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Premier League encouraged by lack of fan issues during Bundesliga return

Virus Outbreak Germany Soccer Restart
(Image credit: Martin Meissner)

The Premier League has drawn encouragement from fans staying away from Bundesliga grounds as it continues to work with its clubs on how the English top-flight season can be completed on a home-and-away basis.

It is understood clubs were told on May 1 that using eight to 10 approved neutral venues was the only way the 2019-20 season could be completed amid the coronavirus pandemic.

However, the league held further talks with police and Government representatives last week to keep open the possibility of clubs’ own stadia being used.

The German top flight resumed at the weekend, and Premier League chief executive Richard Masters felt the early signs were good in many ways, not least the lack of supporters congregating outside venues.

“All in all, I thought it was good. The other thing is we didn’t have, in any of the games, any fan issues, congregations or gatherings to speak of. It was a positive start for Bundesliga,” he said.

Asked whether that might help boost the argument for home-and-away matches in England, he added: “It’s early days, we’ve only had eight games. We need to see how it all pans out. But it was interesting to note that.”

“In terms of venues, we are working with clubs. We had a meeting last week with the DCMS (Department for Digital, Culture, Media and Sport), the police and the SGSA (Sports Grounds Safety Authority) and DCMS asked football to come forward with its proposals.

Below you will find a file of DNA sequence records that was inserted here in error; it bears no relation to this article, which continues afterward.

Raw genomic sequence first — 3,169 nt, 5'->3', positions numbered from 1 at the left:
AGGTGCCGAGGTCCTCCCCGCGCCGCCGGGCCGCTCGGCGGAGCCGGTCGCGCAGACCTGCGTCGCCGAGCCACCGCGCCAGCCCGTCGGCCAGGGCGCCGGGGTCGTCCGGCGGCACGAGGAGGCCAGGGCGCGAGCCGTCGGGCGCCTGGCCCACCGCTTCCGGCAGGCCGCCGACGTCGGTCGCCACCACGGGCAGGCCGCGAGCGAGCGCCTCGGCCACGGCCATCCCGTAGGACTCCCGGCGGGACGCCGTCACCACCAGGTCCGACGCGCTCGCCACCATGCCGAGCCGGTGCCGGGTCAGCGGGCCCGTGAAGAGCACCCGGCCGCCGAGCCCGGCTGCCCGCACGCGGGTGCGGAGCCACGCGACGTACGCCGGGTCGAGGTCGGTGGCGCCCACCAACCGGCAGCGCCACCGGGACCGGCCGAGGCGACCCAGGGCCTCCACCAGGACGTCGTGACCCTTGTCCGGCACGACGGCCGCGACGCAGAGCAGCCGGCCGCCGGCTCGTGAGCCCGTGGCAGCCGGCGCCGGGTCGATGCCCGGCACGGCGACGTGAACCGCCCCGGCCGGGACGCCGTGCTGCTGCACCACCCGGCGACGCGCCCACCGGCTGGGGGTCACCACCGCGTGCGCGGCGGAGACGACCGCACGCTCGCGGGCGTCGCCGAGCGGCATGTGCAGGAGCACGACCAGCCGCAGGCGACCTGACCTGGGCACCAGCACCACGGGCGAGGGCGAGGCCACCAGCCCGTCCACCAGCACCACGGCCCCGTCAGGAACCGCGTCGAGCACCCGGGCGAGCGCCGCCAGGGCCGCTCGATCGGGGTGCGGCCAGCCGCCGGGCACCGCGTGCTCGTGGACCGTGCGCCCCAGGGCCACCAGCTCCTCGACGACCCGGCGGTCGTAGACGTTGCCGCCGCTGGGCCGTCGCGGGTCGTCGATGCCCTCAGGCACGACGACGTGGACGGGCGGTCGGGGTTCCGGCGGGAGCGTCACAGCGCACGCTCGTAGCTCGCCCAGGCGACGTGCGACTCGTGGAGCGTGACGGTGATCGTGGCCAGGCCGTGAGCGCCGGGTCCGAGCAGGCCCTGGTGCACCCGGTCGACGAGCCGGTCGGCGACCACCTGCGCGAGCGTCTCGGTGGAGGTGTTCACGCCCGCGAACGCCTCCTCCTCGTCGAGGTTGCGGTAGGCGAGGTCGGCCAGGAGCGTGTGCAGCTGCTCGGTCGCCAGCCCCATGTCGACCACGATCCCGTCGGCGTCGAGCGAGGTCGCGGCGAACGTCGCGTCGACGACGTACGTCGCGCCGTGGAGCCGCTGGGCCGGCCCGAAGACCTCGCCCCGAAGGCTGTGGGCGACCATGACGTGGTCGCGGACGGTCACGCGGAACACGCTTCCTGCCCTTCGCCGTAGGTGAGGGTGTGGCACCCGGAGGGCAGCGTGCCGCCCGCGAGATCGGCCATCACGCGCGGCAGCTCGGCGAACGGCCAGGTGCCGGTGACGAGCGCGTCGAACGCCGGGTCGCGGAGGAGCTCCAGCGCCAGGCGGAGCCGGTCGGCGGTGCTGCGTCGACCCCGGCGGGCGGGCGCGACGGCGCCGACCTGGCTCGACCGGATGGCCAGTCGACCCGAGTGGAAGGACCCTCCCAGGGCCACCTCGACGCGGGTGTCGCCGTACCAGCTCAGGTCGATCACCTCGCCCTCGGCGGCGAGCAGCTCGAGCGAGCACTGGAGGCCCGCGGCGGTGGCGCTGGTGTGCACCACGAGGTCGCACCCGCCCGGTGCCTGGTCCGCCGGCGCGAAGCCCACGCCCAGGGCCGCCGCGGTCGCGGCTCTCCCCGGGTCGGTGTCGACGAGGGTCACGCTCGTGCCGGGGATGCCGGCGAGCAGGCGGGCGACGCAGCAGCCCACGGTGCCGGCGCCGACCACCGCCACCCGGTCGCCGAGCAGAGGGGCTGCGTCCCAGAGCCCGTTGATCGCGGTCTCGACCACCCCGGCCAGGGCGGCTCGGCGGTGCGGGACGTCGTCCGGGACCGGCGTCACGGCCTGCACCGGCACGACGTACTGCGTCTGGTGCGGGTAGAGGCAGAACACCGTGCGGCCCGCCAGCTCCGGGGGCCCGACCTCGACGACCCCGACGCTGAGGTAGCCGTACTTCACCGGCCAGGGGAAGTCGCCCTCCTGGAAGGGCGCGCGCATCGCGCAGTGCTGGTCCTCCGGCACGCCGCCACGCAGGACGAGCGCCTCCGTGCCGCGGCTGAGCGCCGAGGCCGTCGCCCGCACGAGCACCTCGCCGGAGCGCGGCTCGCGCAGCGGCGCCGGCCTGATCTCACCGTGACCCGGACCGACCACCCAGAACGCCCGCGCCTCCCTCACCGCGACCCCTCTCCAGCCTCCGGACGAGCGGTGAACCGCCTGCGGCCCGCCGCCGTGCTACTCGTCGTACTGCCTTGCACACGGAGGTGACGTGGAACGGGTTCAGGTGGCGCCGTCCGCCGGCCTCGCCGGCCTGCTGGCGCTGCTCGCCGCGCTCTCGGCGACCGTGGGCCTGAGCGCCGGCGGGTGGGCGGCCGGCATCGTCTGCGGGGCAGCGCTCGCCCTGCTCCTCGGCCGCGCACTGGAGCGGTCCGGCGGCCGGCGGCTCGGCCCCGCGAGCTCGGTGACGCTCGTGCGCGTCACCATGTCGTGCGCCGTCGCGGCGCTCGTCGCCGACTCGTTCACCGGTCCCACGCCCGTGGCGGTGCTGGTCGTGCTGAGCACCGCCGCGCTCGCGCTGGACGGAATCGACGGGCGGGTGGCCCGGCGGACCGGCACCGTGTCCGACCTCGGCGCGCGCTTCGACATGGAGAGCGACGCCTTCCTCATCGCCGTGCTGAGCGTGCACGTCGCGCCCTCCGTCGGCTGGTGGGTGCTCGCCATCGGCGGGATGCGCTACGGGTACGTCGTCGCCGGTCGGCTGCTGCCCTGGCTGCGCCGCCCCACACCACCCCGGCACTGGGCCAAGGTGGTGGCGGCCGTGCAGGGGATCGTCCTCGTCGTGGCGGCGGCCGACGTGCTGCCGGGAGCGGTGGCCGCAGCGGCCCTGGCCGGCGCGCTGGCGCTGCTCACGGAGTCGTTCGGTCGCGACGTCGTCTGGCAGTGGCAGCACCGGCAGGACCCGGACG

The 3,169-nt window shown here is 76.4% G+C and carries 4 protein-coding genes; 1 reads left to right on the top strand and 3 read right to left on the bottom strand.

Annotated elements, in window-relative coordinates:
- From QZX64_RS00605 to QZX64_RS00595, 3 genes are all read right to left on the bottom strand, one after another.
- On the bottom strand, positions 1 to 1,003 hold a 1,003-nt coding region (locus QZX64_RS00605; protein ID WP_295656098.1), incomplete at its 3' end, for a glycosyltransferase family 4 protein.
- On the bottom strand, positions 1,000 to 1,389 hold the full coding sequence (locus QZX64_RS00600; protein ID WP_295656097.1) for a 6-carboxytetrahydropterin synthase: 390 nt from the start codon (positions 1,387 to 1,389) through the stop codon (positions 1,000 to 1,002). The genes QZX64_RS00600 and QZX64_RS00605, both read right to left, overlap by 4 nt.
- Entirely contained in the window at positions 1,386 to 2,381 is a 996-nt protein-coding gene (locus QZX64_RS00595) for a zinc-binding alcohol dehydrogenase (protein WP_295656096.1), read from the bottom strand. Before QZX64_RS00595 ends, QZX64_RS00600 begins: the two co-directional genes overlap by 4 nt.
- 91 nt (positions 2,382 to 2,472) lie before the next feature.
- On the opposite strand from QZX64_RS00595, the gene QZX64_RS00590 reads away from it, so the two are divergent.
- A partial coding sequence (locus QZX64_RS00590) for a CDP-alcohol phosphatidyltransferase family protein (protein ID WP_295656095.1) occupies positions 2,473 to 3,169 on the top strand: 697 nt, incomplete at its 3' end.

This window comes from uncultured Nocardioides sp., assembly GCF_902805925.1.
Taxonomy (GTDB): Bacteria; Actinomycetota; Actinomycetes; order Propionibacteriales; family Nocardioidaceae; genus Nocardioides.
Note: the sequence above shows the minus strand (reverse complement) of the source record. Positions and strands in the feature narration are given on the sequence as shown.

“We are planning to do that, working in conjunction with the EFL (English Football League) and have asked our clubs for lots of information. It’s an ongoing discussion.”

Brighton chief executive Paul Barber is one of a number of club bosses to express their opposition to finishing the season at neutral venues

Brighton chief executive Paul Barber is one of a number of club bosses to express their opposition to finishing the season at neutral venues (Gareth Fuller/PA)

One of the criticisms of the Bundesliga experience was the lack of atmosphere at matches.

Masters said a working group had been set up to ensure the product for viewers at home was as appealing as possible.

“In terms of the precise nature of what we are planning, we haven’t really talked about it with the wide group yet so I don’t want to share too much of the plans,” he said.

“But obviously the big issue is that if there aren’t fans in the stadium, what does the viewing fan at home, what’s his experience like? And how different is it to a normal Premier League production and that’s the question we’re seeking to answer.”